Homepage > World Video

Camps supporting, opposing Merkel's refugee policies gather near attack site

Reporter: Guy Henderson 丨 CCTV.com

12-22-2016 12:31 BJT

In Germany, a manhunt continues for a Tunisian national in connection with an attack in Berlin. Protests are now taking place near the site where a truck ploughed through a Christmas market in the capital two days ago.

Police officers stand guard near the attacked Christmas market in Berlin, capital of Germany, on Dec. 21, 2016. German police is searching nationwide for a 23-year-old man under suspect after a lorry ploughed into a crowd at a Christmas market in Berlin on Monday night, killing 12 people and injuring many others. (Xinhua/Shan Yuqi)

Police officers stand guard near the attacked Christmas market in Berlin, capital of Germany, on Dec. 21, 2016. German police is searching nationwide for a 23-year-old man under suspect after a lorry ploughed into a crowd at a Christmas market in Berlin on Monday night, killing 12 people and injuring many others. (Xinhua/Shan Yuqi)

You rarely see this kind of passion at protests in Germany. It fits the mood here now.

“It’s good to stay together — and go out on the street, not to hide at home, be together and show everybody that nobody can push us into a corner where we are scared,” one protester said.

"They want to separate us. And these people — they work with them together. That’s my opinion because they also want to separate. But we have to stand together," another said.

“These people” are far-right counter-protesters. Kept at a distance from journalists too.

On one side, several hundred protesters who’ve turned up in support of Angela Merkel’s refugee policies. On the other — kept apart by just a few police officers — a smaller group, calling for the borders to be closed.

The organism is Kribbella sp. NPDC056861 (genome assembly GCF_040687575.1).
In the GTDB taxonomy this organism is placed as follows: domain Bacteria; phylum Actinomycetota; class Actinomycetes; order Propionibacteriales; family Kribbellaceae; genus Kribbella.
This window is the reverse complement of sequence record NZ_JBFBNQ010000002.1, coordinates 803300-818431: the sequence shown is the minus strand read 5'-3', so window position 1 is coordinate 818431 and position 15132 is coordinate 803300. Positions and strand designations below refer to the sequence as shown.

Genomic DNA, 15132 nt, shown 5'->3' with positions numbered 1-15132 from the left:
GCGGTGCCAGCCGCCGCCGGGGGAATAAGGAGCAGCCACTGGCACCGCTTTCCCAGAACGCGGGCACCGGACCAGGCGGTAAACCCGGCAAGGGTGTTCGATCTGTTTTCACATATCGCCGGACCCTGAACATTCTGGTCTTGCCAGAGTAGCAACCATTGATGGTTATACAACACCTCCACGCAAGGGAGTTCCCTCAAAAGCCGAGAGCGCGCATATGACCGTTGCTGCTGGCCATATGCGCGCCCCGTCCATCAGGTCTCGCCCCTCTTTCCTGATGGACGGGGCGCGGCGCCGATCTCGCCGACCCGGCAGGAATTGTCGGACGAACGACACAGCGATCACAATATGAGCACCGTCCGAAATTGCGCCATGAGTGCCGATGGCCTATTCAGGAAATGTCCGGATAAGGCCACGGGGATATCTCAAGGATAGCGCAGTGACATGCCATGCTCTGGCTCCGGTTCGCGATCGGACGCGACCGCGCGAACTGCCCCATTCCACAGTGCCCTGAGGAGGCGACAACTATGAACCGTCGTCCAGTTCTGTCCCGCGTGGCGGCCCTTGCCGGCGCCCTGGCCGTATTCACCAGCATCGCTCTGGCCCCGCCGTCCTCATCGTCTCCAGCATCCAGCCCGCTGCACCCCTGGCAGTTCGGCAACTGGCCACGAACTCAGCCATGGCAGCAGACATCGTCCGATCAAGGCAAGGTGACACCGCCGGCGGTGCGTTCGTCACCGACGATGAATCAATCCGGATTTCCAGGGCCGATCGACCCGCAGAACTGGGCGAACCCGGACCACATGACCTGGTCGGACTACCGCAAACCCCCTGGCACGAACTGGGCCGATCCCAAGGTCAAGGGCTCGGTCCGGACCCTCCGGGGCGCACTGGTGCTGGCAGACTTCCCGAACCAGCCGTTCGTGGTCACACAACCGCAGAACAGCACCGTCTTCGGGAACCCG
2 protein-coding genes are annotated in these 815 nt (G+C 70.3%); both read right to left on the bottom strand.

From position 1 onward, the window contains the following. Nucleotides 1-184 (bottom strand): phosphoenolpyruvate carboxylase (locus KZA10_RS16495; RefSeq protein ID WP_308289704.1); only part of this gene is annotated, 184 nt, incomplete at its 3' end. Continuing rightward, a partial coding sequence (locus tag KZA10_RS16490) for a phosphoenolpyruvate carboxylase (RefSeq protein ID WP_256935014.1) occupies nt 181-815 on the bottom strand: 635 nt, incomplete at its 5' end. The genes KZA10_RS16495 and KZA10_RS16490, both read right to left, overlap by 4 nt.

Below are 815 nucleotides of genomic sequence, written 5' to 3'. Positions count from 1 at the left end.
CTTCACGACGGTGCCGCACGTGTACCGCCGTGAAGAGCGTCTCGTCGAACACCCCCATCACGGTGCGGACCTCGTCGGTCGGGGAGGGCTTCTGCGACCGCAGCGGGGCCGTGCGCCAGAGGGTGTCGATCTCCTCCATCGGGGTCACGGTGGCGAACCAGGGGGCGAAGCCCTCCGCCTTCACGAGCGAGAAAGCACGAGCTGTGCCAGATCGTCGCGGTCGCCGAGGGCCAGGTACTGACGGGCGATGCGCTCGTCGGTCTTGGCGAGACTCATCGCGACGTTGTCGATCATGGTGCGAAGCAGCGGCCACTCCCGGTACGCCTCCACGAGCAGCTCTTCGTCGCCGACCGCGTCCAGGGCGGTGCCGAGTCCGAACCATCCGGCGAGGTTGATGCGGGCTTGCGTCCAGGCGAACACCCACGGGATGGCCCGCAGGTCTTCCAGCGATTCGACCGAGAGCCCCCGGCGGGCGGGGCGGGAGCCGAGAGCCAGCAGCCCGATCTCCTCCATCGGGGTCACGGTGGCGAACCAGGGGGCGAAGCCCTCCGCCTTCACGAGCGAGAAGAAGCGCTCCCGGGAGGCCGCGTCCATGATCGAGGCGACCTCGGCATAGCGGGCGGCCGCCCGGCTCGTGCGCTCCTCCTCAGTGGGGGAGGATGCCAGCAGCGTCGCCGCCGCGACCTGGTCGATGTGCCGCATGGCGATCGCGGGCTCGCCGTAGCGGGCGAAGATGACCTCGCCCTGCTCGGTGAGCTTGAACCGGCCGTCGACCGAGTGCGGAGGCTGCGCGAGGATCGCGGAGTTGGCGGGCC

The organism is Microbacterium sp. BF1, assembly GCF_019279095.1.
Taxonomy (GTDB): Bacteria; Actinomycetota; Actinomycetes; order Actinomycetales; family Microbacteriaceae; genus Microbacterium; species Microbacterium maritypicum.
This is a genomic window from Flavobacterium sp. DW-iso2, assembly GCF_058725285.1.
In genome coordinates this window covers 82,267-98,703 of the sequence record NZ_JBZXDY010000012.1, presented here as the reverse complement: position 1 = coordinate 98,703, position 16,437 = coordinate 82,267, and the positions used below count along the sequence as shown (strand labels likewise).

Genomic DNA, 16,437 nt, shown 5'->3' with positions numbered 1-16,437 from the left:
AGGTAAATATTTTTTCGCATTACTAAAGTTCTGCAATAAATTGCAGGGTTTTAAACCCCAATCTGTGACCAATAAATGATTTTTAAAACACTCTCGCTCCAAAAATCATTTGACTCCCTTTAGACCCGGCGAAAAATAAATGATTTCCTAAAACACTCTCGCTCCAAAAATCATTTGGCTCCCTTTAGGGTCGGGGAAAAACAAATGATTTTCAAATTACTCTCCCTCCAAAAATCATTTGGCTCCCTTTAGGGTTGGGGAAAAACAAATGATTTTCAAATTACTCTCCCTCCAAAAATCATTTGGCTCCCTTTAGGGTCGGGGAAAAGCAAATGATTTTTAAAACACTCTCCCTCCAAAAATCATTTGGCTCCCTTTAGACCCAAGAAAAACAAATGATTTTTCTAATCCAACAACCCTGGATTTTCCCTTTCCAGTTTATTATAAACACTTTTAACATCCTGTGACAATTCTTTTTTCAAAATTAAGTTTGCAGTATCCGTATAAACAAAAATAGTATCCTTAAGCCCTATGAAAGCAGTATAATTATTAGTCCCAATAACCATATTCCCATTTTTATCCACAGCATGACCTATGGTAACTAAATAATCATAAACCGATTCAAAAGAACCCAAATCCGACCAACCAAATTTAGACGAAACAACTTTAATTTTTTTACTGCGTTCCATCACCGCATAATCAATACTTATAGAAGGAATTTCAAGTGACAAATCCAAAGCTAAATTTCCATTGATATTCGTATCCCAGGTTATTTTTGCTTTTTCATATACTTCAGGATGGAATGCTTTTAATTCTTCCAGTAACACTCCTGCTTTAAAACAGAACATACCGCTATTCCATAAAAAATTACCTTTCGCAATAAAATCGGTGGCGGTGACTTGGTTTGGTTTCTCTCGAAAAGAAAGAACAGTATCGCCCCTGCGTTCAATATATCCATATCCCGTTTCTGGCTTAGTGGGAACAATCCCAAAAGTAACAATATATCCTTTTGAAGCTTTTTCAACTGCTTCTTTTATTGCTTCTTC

Each side with a very different solution to the same problem.

Terror: allegedly coming from abroad.

This is Annis Amri — a Tunisian national who’s identity document was found inside the truck.

He is now the prime suspect.

Authorities say they already suspected Amri was planning what they called a ‘seditious act’.

A failed asylum seeker — they’d apparently tried to deport him.

"The man couldn't be deported as he didn't have valid identification papers. The process for issuing replacement papers was started in August," said Ralf Jaeger, North Rhine Westphalia Interior Minister.

"At first Tunisia denied that this person was their national. The papers were not issued for a long while, they arrived today. I don't want to comment on this any further."

After an initial suspect was released without charge — Germany’s Interior urged caution.

"There is a new suspect. The suspect is being hunted down. I would like to say, just like all the others have said: this is a suspect and not necessarily the perpetrator," said Thomas De Maizieres, German Interior Minister.

On Wednesday evening, police removed the barriers at the scene as this city tries to return to normal.

A message of hope seems to prevail. But there’s some fear too — the killer, or killers, are still out there.